Almost as a logical extension of the digital technology behind iPads, mobile phones and the Internet, the construction industry will increasingly see routine digital information flows that begin at project inception and continue through to final demolition and disposal. These will come into place by 2016 under the Government Construction Strategy published in May 2011.

The Government’s initiative will see all project, asset information, documentation and data held electronically to a minimum standard. This will be raised progressively. The aim is to cut capital costs and carbon emissions from construction and the operational built environment by 20%.

Information flows

Thinking about BIM in terms of information flows, rather than as a software product, people or process is important in unlocking still greater potential.

As an example, if the fire-resistant characteristics of components can be defined accurately, a property’s fire rating can be modelled and analysed as a precursor to developing a bespoke fire strategy. The beauty is that anomalies stand out clearly. This is likely to lead to better, more consistent procurement. The same applies to many other facility functions.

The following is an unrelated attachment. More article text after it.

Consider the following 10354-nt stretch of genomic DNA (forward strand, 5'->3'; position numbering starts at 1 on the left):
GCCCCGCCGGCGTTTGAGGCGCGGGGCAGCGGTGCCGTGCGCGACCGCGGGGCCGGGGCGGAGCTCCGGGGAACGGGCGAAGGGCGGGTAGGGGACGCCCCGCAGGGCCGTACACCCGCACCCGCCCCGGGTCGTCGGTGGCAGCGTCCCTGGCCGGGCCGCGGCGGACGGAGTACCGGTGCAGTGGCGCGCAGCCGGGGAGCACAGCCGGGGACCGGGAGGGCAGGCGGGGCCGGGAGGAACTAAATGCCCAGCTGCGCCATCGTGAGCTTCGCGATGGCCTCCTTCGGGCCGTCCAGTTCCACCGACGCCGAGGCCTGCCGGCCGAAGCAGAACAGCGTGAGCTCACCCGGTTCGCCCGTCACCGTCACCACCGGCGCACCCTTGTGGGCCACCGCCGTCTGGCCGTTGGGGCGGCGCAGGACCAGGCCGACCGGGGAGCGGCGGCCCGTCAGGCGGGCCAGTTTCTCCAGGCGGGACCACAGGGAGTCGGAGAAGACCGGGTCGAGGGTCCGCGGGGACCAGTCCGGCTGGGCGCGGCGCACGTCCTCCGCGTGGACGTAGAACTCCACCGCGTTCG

Links with manufacturers will improve too. The ability to exchange and match digital information is more efficient than the manual retyping of information between one 2D format and another.

However, further development of software packages will be essential first. There is still a lack of software tools that can bring together digital information between briefings, design, specification, construction, operation and maintenance.

As part of its investment in BIM, the Government is providing a series of resources. This includes PAS 1192, which documents the delivery of BIM-enabled design and construction information. It also includes COBie UK 2012, a data exchange standard allowing the transfer of information. A third element is product templates that will be used to define construction products.

After several years of near-zero growth, the Government hopes that BIM development and implementation, with all its attractive benefits, saving and efficiencies, will have the power to help to lift a far sleeker construction sector out of the long-term economic doldrums.

Last reviewed 16 April 2013